Canadian real estate is not cheap, but there is value to be found out there and certain places are currently offering great investment opportunities.

“Canada’s house price boom continues” was the headline from the Global Property Guide’s annual survey of property markets this week. Prices rose by nearly 9.7% in the year running up to the end of September 2017, albeit it at slightly lower rate than the year before.

Given Canada’s vastness, however, there are many different markets to choose from, all of which have something to offer the would-be investor. Here are three attractive Canadian destinations that we have identified as offering interesting investment potential.

Brampton has all the charm of a small city plus the benefit of being a commutable distance to central Toronto

Brampton, Ontario

Brampton is a city within the Greater Toronto Area. It has all the charm of a small city plus the benefit of being a commutable distance to central Toronto. Not that residents of Brampton need to take the one-hour commute to Toronto; there are many employment opportunities on their doorstep thanks to multi-national corporations, including Coca Cola and Air Canada, who have large-scale facilities in the city.

The values in pounds here are based on the “interbank rate” at the time of going to press. Download the Property Buyer’s Guide to Currency, packed with insider tips.

In terms of real estate the city of Brampton is one of the most affordable options in the greater Toronto area. The average sale price of a home in December 2017 was $648,000 CAD (£381,000) – which is the 20th most affordable area out of the 23 that make up Greater Toronto. For reference the least affordable area is ‘King’ in central Toronto where the average sale price was $2M CAD (£1,177,000).


Affordable homes for outdoors enthusiasts in Thunder Bay, Ontario.


Surrey, British Columbia

Similarly to Brampton, lots of Surrey’s benefits are tied to the city’s proximity to a much larger metropolis – this time Vancouver. For those who like the idea of the milder west coast temperatures, but baulk at the red hot housing market of Vancouver, Surrey is an attractive investment option.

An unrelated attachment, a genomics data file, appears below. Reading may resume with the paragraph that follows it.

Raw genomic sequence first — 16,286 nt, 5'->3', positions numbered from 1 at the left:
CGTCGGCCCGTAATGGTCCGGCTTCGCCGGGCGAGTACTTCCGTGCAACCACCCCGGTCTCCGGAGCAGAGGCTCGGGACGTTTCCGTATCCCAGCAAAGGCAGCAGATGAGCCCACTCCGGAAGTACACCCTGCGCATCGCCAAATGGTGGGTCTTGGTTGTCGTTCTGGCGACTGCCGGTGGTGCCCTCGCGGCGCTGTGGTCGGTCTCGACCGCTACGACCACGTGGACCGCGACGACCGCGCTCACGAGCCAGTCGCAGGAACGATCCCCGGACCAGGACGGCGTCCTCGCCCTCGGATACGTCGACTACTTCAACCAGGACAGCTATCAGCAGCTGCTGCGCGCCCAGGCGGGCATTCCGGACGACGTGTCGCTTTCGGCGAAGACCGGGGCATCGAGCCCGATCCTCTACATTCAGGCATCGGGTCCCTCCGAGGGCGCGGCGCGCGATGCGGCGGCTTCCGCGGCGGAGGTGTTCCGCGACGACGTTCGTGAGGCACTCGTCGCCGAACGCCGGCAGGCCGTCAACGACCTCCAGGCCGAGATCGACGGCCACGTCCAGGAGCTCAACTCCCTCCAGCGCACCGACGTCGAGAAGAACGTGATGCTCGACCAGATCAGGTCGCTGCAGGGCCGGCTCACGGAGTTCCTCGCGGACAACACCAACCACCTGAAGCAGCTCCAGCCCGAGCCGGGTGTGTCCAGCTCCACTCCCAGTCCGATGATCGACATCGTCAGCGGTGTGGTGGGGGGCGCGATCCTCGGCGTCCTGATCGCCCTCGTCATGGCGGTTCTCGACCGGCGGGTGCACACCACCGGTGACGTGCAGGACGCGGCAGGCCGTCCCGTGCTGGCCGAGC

If you’d like to buy in Canada but don’t have quite enough money, why not split the cost and double the fun of holiday homeownership or investment abroad by buying with family members? Read our new guide, Buying Abroad with Family.

However, investors will be wise to act fast – the word is already out. Surrey is one of the fastest growing cities in all of Canada with around 1,000 new residents moving to the city each month. Between 2011 and 2016 the growth rate for the city of Surrey was 10.6% – higher than the national average, BC’s average, and higher than any other Vancouver area. In fact Statistics Canada expects Surrey to eventually surpass Vancouver and by 2030 will be BC’s largest city.


Surrey, BC: One of Canada’s fastest growing cities and a great investment opportunity


Thunder bay, Ontario

Last on the list, and offering a slightly different living experience, is the city of Thunder Bay in northwest Ontario. Right on the shores of Lake Superior, the city offers many outdoor adventures such as skiing and snowshoeing in the winter, and hiking or mountain biking in the warmer months.

Aside from the outdoor lifestyle opportunities the biggest benefit for investors is the value for money to be found in Thunder Bay. In November 2017 the median sale price for a Thunder Bay home was $217,500 CAD (£128,000) – way below the national average.

Download the Canada Buying Guide today

The Canada Buying Guide takes you through each stage of the property buying process, with practical recommendations from our experts who have been through the process themselves. The guide will help you to:

  Ask the right questions
  Avoid losing money
  Avoid the legal pitfalls
  Move in successfully

Download your free guide to buying in Canada

  • We handle your data with care and only ever as outlined in our Privacy Policy.

  • This field is for validation purposes and should be left unchanged.

Pin It on Pinterest

Share This